Do you know what Russenger Ransomware is?
Russenger Ransomware is a threat that could be targeted at computer users from Russia or other countries where the Russian language is often used. We came to such a conclusion after seeing the malware’s ransom note as it is written only in Russian. According to it the files on the computer were encrypted with a strong cryptosystem and the only hope to decrypt them is to write to the malicious application’s creators via given email address. Needless to say, it is not something we would recommend you to do since in reality there are no guarantees the cybercriminals behind this threat will keep up with their promises. In other words, there is a chance they could scam you. Therefore, instead of putting you with any demands, we recommend erasing Russenger Ransomware at once. You can do it manually by following the removal guide available below or with a reputable antimalware tool you trust.
The malware could be spread through various channels, Spam emails, malicious software installers distributed via unreliable file-sharing sites, and so on. One way or the other it is most likely that Russenger Ransomware enters the system after the user accidentally opens its launcher. To avoid such infections in the future, we would advise you to stay away from web pages offering pirated software or other untrustworthy content. Also, it is highly recommended to watch out for malicious email attachments received from unknown senders. No doubt, whenever you suspect a file to be dangerous, you could scan it with a reliable antimalware tool first to avoid putting your system at risk.
Russenger Ransomware is easy to notice since even though the threat does not create any folders or place executable files on the system, it should mark all of its encrypted data with a second extension. The extension consist of two parts: the word “messenger” and 16 random characters, for example, a file called flower.jpg should turn into flower.jpg.messenger-71c8b79643dd0dec. The infection might mark various files with it, such as photographs, documents, videos, and so on. The only data left alone should be the files associated with the computer’s operating system and possibly other software. Afterward, Russenger Ransomware should drop a Notepad document with a Russian title that translates into “Instruction for decryption” (in each directory containing encrypted files). Inside of it, you will not find any demands to pay a ransom, but if you contact the cybercriminals behind the malicious application as it says we have no doubt they will deliver such requests shortly.Russenger Ransomware screenshot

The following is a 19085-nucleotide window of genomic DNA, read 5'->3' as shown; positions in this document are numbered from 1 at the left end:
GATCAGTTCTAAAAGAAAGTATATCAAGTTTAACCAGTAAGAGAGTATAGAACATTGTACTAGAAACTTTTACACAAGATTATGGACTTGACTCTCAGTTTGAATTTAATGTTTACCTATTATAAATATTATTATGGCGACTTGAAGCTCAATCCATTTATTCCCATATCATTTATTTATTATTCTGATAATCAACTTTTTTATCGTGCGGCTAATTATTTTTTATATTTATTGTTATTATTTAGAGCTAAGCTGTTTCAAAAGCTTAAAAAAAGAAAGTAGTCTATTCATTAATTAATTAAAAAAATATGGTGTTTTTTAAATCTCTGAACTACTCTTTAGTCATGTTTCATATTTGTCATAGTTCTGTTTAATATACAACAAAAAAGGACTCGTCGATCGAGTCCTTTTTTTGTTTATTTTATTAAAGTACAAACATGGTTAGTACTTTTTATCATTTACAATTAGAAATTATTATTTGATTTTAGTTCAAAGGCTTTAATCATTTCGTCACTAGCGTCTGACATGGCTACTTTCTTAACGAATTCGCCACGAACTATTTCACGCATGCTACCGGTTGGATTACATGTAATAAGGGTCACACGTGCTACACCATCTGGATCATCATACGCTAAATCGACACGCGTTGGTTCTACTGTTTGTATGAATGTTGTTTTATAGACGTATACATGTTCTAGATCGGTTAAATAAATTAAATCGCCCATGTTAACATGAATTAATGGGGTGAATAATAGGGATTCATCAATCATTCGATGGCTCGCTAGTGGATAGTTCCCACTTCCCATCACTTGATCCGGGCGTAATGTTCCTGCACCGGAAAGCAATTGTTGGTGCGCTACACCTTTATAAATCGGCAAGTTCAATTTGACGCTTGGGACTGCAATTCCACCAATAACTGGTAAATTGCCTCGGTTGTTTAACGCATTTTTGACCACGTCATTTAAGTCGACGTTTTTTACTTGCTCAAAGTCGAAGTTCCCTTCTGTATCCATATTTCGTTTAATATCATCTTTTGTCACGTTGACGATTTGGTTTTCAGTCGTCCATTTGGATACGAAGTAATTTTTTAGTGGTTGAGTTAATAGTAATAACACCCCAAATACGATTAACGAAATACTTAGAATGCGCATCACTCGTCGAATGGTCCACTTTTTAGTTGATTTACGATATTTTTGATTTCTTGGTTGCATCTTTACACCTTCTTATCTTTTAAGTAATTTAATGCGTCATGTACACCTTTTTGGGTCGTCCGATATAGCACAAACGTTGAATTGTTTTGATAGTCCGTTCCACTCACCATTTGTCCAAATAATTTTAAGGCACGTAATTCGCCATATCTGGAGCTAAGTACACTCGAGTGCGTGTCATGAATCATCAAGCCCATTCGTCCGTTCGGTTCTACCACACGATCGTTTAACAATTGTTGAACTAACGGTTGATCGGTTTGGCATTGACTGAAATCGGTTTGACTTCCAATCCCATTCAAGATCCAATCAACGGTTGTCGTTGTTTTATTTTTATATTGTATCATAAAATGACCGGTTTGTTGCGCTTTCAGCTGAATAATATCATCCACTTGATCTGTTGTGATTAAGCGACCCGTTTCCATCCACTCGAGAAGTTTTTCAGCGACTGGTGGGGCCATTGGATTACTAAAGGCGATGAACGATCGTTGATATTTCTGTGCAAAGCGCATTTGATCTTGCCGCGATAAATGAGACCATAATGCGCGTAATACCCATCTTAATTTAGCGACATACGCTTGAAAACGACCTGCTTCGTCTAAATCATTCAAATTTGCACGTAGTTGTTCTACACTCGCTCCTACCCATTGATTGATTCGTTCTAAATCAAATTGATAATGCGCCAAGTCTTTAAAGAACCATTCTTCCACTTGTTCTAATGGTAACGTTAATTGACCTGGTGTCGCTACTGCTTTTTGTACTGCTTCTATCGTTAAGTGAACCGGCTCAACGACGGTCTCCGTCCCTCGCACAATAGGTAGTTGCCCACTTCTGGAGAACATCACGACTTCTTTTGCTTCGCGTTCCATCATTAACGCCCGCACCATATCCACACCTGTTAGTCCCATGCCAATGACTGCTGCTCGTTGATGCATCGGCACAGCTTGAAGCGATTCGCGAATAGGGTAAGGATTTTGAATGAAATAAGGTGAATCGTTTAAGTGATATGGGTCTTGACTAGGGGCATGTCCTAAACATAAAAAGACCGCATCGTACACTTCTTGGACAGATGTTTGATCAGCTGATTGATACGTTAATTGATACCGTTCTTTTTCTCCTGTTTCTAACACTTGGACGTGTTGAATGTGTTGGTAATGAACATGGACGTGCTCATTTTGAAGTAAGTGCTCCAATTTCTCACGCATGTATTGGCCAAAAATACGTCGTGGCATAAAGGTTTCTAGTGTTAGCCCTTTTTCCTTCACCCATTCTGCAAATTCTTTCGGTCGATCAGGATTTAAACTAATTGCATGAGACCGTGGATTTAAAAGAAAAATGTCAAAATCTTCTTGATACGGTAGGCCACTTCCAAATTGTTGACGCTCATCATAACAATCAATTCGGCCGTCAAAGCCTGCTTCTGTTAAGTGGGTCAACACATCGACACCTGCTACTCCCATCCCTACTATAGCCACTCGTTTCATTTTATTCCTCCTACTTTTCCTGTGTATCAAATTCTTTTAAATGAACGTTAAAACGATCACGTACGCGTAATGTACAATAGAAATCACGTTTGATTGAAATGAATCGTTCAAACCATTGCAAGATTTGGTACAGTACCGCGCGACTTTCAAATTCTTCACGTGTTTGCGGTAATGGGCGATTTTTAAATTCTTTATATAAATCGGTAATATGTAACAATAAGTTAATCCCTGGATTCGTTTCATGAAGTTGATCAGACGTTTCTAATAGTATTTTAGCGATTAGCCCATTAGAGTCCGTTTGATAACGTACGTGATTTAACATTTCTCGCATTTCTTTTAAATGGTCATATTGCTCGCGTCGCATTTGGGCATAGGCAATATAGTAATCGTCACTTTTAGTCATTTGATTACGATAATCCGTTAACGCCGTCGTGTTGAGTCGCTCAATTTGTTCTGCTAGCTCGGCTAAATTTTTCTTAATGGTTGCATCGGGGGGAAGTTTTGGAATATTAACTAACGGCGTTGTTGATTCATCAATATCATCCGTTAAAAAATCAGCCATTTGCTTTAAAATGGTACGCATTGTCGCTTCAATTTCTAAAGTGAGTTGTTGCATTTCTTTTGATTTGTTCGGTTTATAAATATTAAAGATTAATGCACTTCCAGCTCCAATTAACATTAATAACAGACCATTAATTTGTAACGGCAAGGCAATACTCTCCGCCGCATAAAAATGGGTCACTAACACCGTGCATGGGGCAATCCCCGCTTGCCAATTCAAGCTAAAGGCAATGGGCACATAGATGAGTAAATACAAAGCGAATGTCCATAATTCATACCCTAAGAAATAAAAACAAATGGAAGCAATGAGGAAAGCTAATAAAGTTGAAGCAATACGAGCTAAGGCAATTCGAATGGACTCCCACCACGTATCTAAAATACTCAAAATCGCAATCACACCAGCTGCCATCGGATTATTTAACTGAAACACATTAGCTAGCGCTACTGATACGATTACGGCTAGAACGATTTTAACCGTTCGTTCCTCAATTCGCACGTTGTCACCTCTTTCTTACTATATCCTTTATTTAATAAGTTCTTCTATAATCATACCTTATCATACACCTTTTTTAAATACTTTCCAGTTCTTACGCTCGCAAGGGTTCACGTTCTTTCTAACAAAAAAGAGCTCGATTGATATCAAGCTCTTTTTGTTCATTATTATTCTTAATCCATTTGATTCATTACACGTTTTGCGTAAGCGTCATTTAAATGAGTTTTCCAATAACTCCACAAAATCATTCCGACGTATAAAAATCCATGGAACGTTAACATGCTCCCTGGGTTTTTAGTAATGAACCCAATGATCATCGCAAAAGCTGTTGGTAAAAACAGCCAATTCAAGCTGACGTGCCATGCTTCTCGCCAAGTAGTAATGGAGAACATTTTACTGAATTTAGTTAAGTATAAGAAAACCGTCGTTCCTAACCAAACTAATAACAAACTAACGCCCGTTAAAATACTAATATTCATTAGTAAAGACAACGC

Scroll down for full removal instructions
As explained earlier, paying the ransom to the threat’s creators could be extremely dangerous as there is not knowing if they will keep up to their promises. This means, by paying the ransom, you could lose your money as they may never deliver the promised decryption tool. Which is why we would recommend not to waste any money and erase the malware. Later on, if you have any backup copies, you could restore encrypted files on your own. Also, there is always hope some volunteer IT specialists will be able to create a decryption tool.
Users who would like to try deleting Russenger Ransomware manually should follow the removal guide available a bit below. It will explain the whole process in detail. As for those who prefer using automatic features we would recommend installing a reputable antimalware tool of their preference.
Eliminate Russenger Ransomware
- Click Ctrl+Alt+Delete simultaneously.
- Pick Task Manager.
- Take a look at the Processes tab.
- Locate a process related to the malicious application.
- Select this process and press the End Task button.
- Click Windows Key+E.
- Navigate to the suggested paths:
- Find a file that was launched when the system got infected.
- Right-click the malicious file and select Delete.
- Look for ransom notes.
- Right-click them and press Delete too.
- Leave File Explorer.
- Restart the computer.
In non-techie terms:
Russenger Ransomware is a malicious threat that encrypts user’s files and leaves a ransom note asking to contact the threat’s creators. We are almost one hundred percent sure writing them via email will result in receiving further instructions saying you have to pay a ransom if you wish to get a decryption tool. Sadly, without such a tool the user cannot decrypt his data, and yet we would not recommend purchasing it as the chances are the cybercriminals might scam the user and send him nothing. Thus, if you do not feel like gambling with your money we strongly recommend not take any chances and erase this threat with no hesitation. The removal guide available a bit above this paragraph is here to help you get rid of the malicious application; still, if you think the process is a bit too complicated, you could download a reputable antimalware tool instead and let it delete the infection for you.